Electric truck deployments could jump tenfold as interest surges, study says

Electric truck deployments could jump tenfold as interest surges, study says

Electric truck deployments could jump tenfold as interest surges, study says

  • As of December, the U.S. has deployed 1,215 zero-emissions vehicles that are Class 2b through Class 8. But this number is likely to increase more than 10 times in the next 10 years, according to a study released by Calstart on Wednesday.
  • There are around 140,000 orders for zero-emission trucks that have not been delivered yet. The study found that these trucks will be delivered within one to ten years.
  • More people are choosing to buy zero-emission trucks. This is a good sign that the market for these trucks is growing. However, adoption of these trucks by heavier commercial vehicles is still low.

According to the report, there is reason to be optimistic about the future of zero-emission trucks. However, it also notes that this transition may not be evenly represented nationwide. As of December 2021, more than half of all trucks with zero emissions — 738 — are in California. This is because state and local officials in California are aggressively asking the industry to begin the transition.

There are 113 deployments of zero-emission trucks in New York and 70 in Texas. However, there are only 24 states with no deployments of zero-emission trucks, even in lighter classes. These states include Kentucky, Alabama and Nevada.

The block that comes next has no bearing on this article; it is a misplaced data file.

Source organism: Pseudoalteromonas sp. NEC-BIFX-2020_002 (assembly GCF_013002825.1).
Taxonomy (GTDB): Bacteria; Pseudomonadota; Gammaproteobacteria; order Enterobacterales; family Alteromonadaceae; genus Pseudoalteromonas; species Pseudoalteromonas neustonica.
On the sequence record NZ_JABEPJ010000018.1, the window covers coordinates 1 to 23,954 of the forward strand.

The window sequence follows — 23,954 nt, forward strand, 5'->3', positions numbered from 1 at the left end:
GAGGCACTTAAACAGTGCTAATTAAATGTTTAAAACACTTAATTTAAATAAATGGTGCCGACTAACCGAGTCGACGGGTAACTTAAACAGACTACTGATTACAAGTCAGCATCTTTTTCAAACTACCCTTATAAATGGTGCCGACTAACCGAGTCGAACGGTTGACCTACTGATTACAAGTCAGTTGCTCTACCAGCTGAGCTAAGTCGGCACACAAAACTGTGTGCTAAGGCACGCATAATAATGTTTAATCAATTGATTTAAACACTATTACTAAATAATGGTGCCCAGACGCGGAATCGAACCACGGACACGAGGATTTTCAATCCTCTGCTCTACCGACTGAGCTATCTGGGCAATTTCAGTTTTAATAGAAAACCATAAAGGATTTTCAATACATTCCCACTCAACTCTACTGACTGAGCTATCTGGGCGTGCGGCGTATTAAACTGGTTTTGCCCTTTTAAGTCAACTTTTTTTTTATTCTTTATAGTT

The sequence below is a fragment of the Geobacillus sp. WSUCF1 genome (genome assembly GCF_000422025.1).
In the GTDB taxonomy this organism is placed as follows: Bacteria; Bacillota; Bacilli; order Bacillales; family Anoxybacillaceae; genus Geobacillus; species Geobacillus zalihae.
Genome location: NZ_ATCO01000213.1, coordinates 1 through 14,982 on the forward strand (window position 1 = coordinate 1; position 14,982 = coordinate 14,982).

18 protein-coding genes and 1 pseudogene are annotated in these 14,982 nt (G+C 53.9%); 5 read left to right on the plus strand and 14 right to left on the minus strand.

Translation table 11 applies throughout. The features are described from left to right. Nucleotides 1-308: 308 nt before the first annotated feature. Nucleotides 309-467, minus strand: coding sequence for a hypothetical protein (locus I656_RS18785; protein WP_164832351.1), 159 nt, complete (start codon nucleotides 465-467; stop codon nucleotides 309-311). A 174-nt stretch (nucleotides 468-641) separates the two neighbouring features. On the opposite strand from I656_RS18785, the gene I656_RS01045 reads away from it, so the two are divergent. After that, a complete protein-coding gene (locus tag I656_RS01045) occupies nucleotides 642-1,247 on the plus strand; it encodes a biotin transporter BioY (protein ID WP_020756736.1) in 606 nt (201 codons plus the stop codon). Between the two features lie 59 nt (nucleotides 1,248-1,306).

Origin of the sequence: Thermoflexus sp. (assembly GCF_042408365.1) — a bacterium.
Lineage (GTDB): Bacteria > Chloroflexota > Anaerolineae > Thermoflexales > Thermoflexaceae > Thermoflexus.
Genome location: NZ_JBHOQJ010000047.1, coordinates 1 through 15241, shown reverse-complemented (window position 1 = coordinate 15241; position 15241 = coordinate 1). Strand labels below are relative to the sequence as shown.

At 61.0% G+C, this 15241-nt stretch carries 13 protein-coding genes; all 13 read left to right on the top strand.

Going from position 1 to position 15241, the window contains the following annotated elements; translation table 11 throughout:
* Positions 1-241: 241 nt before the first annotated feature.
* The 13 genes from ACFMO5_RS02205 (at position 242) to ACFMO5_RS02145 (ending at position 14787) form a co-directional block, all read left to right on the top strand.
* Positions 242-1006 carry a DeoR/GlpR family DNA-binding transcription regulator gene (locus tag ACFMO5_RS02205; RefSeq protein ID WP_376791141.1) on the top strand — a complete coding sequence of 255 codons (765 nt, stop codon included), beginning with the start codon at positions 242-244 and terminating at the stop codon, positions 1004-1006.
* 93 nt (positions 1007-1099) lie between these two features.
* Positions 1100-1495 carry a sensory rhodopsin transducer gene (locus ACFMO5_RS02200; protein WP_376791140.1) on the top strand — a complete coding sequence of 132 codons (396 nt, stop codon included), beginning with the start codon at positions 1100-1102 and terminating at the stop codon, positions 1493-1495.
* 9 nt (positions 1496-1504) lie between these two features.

California has been a leader in promoting the use of zero-emission trucks. This is not surprising, as the state wants to reduce emissions from vehicles. California has offered grants for owners of battery-electric trucks and hydrogen fueling stations. In addition, New York recently passed a rule requiring the use of zero-emission heavy-duty trucks by the end of 2021.

Battery-electric trucks have a shorter range than fuel-cell-electric vehicles. This is why short trips are seen as a strong business case for deployment. And while California is a big state, it's ideal for these types of vehicles because of the distances people travel.

The San Pedro Bay ports are important because they handle 40% of the goods that come into the United States. Goods that come in go to nearby warehouses. Shorter trips from the docks to the warehouses are candidates for electric trucks. Electric truck models are often shown at the Advanced Clean Transportation Expo in Long Beach.

Overall, the national transition appears to be happening first in lighter trucks. Out of all the deployments, almost half (598) are medium duty. Heavy-duty trucks number 47, while yard tractors have 237 and medium-duty step vans have 203.

However, many large fleets understand that there is a public demand for transitioning to Class 8 trucks. In September, Schneider announced their plans to add 50 Freightliner eCascadias to their intermodal operations in Southern California. These trucks are part of the carrier's sustainability plan which focuses on using intermodal transportation.

Another factor that may lead to more orders is the decreasing price of batteries. "As sales and production of commercial zero-emission vehicles increase and manufacturers are able to provide battery producers with higher levels of demand and certainty, battery-pack prices are expected to decline," according to the report. This will bring the total cost of ownership closer to diesel-fueled trucks.

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